SINGAPORE (ICIS)--China's domestic epichlorohydrin (ECH) prices plunged this week following its recent increase and market participants are anticipating more downward pressure in the near-term.
On 13 March, domestic offers peaked at around CNY17,500/tonne or $2,596/tonne on an import parity basis. Domestic producers cited tight supply for the price increase.
Now, domestic producers are decreasing their offers in an attempt to entice buyers.
On Tuesday, domestic offers were at around CNY15,000-15,500/tonne or $2,218-2,294/tonne on an import parity basis.
Around 200 tonnes of domestic cargoes changed hands at CNY14,000-14,500/tonne or $2,067-2,142/tonne on an import parity basis.
“We had to lower our offers because buyers think the previous offers were too high. Demand for downstream epoxy resins has also been subdued,” said a key Chinese producer in Mandarin.
Buyers concurred. Some buyers added that they have increased their contractual volumes this year as a way to hedge against ECH price volatility.
“Producers in China and outside China have been telling us since the start of the year that supply of ECH is tight and so from the start of this year, we have been relying on contractual volumes to meet our requirements,” said one buyer.
ECH is mainly used for the production of epoxy resins.
Another buyer highlighted that domestic epoxy resins prices have been hovering around CNY21,500-22,000/tonne in the last three weeks.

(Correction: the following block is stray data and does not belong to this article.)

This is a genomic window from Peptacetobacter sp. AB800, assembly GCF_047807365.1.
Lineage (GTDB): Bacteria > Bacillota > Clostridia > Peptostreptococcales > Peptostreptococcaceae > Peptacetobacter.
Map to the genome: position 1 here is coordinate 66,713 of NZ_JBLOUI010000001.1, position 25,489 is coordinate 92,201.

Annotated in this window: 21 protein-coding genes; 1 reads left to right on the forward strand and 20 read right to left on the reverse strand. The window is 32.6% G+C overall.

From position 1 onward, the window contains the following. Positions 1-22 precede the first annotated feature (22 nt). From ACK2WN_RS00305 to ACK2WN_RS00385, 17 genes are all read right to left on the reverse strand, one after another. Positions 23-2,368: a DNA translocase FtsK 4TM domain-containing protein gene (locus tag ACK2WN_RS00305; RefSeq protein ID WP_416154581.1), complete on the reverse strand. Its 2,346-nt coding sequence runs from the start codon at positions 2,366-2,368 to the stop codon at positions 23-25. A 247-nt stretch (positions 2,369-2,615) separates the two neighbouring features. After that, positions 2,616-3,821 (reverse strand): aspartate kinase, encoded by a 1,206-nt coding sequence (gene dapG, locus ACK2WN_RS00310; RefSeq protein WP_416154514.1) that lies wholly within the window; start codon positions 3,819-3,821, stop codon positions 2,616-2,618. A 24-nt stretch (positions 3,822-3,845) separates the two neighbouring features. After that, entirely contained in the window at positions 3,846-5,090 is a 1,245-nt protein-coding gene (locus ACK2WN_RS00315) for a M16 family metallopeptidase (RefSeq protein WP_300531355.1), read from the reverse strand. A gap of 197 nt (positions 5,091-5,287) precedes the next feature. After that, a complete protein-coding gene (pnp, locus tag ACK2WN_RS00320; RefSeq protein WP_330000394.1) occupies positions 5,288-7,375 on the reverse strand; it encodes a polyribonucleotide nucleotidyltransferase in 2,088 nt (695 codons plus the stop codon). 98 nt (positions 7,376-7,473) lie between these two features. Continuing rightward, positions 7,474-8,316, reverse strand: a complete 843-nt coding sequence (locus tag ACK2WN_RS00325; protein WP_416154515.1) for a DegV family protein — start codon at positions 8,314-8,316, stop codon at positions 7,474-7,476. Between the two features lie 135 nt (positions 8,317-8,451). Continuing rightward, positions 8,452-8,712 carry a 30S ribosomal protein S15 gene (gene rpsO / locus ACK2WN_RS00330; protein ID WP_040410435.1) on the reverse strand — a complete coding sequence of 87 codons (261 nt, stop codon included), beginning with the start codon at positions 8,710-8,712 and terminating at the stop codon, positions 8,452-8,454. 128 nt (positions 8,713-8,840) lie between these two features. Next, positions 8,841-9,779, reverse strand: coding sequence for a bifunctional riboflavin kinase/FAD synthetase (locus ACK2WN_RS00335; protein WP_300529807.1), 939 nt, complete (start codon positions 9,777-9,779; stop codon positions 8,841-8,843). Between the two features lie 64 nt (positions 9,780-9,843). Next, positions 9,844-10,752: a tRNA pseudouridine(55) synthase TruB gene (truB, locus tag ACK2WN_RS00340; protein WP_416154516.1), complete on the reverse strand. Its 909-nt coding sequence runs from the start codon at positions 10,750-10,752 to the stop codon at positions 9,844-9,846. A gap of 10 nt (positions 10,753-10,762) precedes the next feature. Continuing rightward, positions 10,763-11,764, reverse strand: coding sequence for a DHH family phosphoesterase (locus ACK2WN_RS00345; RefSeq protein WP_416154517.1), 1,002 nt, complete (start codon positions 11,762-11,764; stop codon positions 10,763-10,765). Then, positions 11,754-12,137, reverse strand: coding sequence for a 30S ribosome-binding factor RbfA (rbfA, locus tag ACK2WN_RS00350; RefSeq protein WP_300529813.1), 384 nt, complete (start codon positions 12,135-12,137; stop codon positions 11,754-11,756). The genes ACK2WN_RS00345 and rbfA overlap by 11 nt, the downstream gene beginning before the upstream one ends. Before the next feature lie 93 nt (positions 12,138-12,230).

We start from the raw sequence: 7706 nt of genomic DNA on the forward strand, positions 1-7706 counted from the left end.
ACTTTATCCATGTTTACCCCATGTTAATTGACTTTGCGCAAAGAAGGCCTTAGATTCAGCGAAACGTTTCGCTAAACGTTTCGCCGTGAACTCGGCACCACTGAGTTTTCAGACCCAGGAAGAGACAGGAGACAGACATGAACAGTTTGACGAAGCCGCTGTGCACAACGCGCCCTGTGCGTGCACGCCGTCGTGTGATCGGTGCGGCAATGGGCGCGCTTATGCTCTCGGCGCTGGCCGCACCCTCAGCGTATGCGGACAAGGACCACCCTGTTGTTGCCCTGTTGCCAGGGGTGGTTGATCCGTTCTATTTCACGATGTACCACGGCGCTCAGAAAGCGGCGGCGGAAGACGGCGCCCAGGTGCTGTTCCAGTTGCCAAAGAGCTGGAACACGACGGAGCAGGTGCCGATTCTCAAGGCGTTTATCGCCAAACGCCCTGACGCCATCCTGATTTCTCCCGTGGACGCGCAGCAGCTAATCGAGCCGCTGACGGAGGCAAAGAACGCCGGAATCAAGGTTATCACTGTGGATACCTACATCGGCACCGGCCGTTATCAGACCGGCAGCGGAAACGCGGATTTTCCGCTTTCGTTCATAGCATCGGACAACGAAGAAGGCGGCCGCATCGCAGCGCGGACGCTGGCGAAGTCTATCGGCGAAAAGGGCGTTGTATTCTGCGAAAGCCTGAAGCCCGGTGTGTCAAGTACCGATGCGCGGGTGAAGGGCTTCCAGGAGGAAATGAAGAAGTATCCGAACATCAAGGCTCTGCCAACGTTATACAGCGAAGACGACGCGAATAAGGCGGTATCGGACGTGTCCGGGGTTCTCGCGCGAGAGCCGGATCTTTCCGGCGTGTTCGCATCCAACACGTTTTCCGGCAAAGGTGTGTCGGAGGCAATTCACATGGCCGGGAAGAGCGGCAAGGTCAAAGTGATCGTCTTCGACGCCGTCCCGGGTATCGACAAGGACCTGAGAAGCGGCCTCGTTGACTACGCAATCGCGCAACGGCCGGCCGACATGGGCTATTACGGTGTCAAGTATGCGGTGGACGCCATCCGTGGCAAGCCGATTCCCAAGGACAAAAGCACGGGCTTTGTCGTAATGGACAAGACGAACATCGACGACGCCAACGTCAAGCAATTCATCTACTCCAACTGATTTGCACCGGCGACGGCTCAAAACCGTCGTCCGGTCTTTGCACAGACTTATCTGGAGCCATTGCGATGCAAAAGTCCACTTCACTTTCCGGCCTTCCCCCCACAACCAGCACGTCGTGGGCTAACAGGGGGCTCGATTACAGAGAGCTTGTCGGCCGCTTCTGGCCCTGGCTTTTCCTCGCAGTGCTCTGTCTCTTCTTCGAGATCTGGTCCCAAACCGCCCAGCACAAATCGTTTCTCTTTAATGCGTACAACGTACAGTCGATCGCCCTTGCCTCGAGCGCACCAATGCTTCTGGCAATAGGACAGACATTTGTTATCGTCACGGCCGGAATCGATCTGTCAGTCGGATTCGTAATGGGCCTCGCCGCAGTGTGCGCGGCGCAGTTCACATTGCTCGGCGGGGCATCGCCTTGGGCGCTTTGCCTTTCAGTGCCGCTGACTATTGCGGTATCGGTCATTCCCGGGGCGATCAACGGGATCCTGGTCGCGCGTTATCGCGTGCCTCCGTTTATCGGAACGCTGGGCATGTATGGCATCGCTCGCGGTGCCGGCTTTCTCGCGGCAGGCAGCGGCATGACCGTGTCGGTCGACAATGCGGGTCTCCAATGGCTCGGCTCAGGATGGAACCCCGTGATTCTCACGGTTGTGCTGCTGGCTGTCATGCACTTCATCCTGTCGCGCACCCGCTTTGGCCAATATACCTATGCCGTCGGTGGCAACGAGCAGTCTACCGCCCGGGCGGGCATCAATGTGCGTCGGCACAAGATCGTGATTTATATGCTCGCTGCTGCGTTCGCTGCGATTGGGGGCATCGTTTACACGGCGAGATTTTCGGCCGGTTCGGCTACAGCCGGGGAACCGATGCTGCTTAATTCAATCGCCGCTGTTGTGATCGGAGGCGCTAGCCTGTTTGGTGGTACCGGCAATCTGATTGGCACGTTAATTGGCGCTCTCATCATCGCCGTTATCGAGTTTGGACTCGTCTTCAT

“Downstream epoxy resins prices cannot support rising ECH feedstock costs. We also have sufficient ECH inventories because demand for epoxy resins has been stable,” he said in Mandarin.
He added that he is trying to export epoxy resins as demand has not recovered to the highs seen ahead of the Lunar New Year festival in February.
Consequently, spot import discussions for ECH were thin. Offers were at around $2,150-2,200/tonne CFR (cost and freight) CMP (China Main Ports) while buying indication was capped at around $2,000/tonne CFR CMP.
“Supply of ECH outside China remains tight so $2,150/tonne CFR CMP is the minimum workable offer for us. We are not keen to lower our offers further,” said one northeast Asian producer.
Other producers observed that they would rather sell their ECH into other markets such as Europe and India where they can achieve better netback.
“There is no point for us to engage in discussions with China due to the persistent buy-sell gap,” said one northeast Asian trader.
Focus article by Amy Tan